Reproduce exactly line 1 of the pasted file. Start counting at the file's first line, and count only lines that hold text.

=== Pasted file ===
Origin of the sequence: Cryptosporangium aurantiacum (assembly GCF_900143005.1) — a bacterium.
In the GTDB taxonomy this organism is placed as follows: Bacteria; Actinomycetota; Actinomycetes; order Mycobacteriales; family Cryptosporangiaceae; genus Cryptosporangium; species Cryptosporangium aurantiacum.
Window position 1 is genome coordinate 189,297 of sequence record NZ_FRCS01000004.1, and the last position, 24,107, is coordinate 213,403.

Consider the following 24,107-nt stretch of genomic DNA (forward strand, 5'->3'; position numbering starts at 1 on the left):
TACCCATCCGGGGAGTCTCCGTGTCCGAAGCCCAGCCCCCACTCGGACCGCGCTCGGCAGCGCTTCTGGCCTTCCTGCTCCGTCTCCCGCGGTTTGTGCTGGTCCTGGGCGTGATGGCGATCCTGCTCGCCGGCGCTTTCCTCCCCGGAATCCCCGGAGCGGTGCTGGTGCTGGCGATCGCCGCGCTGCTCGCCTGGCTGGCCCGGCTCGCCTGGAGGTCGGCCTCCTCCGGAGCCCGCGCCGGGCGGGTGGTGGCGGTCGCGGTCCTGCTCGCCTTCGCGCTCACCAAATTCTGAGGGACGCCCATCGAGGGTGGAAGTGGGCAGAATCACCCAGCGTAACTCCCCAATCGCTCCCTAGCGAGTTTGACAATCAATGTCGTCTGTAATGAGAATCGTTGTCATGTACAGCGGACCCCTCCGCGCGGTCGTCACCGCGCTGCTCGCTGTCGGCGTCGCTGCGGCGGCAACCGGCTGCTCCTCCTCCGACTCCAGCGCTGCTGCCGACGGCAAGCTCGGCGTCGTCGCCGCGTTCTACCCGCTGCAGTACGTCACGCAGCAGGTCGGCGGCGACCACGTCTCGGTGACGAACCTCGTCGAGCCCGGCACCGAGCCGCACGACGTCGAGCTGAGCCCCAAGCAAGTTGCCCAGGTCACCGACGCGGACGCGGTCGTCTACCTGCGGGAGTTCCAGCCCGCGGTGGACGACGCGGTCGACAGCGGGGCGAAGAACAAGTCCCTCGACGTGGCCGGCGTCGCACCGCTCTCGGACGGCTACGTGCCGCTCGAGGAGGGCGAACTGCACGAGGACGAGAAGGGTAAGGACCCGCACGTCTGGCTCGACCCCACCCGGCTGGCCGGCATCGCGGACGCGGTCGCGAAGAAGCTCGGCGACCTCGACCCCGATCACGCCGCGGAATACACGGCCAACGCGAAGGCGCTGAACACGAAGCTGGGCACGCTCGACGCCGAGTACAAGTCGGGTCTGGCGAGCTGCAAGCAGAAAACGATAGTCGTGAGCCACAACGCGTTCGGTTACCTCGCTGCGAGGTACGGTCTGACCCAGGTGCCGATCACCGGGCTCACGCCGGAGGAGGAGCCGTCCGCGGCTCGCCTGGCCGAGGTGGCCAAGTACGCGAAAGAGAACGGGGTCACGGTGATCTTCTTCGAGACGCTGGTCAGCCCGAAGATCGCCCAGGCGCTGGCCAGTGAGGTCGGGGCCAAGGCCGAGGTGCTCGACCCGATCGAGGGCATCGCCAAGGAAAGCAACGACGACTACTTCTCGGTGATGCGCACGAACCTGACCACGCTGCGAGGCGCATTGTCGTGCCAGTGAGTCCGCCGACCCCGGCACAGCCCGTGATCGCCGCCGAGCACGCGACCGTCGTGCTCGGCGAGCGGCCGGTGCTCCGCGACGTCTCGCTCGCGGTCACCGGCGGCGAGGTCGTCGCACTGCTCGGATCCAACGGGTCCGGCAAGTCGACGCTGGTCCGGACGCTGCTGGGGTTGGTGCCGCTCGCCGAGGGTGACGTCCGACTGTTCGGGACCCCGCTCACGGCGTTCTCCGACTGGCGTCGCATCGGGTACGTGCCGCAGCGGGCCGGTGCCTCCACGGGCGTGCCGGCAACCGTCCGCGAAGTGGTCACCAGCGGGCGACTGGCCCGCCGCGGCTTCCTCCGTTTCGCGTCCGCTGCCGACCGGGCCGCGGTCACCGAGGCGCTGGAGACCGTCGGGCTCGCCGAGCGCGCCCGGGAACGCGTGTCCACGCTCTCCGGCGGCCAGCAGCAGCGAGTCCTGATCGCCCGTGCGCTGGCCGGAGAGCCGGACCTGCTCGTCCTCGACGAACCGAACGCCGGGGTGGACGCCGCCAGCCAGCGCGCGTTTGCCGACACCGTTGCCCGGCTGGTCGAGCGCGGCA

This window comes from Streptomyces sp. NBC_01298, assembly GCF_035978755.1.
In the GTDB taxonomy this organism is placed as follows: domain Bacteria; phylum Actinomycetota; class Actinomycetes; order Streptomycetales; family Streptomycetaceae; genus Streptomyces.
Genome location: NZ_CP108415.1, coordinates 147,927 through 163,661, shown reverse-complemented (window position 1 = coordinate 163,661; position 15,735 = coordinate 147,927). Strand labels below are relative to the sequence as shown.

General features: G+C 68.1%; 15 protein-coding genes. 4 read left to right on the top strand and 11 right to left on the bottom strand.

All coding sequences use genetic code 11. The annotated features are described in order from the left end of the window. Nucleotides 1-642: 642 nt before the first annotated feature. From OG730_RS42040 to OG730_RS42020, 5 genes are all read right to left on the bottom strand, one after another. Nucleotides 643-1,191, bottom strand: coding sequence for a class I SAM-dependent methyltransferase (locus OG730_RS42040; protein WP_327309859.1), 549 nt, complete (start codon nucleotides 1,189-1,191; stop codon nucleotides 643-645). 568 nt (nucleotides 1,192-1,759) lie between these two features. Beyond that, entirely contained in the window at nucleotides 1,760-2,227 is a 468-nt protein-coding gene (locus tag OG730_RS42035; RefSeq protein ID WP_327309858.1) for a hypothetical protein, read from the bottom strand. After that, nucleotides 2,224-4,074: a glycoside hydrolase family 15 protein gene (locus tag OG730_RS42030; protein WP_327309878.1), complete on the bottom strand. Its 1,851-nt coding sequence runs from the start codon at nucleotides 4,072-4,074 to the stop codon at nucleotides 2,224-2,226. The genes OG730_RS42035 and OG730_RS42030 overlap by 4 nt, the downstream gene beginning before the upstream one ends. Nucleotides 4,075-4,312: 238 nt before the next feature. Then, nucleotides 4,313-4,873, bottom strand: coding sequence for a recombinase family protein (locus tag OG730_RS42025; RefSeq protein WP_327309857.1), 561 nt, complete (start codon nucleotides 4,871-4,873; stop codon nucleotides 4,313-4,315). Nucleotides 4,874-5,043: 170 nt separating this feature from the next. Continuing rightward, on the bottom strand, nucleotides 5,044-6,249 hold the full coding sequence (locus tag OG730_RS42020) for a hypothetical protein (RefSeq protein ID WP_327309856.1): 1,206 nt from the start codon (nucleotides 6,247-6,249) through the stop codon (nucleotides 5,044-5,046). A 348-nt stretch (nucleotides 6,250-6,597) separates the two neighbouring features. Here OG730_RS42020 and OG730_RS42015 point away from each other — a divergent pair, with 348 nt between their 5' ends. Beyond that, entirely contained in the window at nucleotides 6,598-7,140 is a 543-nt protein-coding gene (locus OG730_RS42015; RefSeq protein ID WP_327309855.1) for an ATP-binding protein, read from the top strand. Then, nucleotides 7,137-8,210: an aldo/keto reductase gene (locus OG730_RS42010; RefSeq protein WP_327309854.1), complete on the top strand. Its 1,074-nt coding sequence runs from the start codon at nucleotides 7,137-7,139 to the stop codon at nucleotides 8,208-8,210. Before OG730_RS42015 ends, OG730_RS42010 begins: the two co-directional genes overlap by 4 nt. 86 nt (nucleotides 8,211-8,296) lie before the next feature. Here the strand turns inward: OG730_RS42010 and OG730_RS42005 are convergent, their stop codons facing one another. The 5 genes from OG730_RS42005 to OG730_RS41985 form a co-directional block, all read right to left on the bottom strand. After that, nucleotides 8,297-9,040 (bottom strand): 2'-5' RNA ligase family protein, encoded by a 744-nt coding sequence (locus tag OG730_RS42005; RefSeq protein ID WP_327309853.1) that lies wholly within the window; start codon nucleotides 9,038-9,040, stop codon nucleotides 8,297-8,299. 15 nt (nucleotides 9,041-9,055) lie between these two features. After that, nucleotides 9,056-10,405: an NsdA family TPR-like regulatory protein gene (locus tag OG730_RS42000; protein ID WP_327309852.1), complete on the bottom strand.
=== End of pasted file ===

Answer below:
Origin of the sequence: Cryptosporangium aurantiacum (assembly GCF_900143005.1) — a bacterium.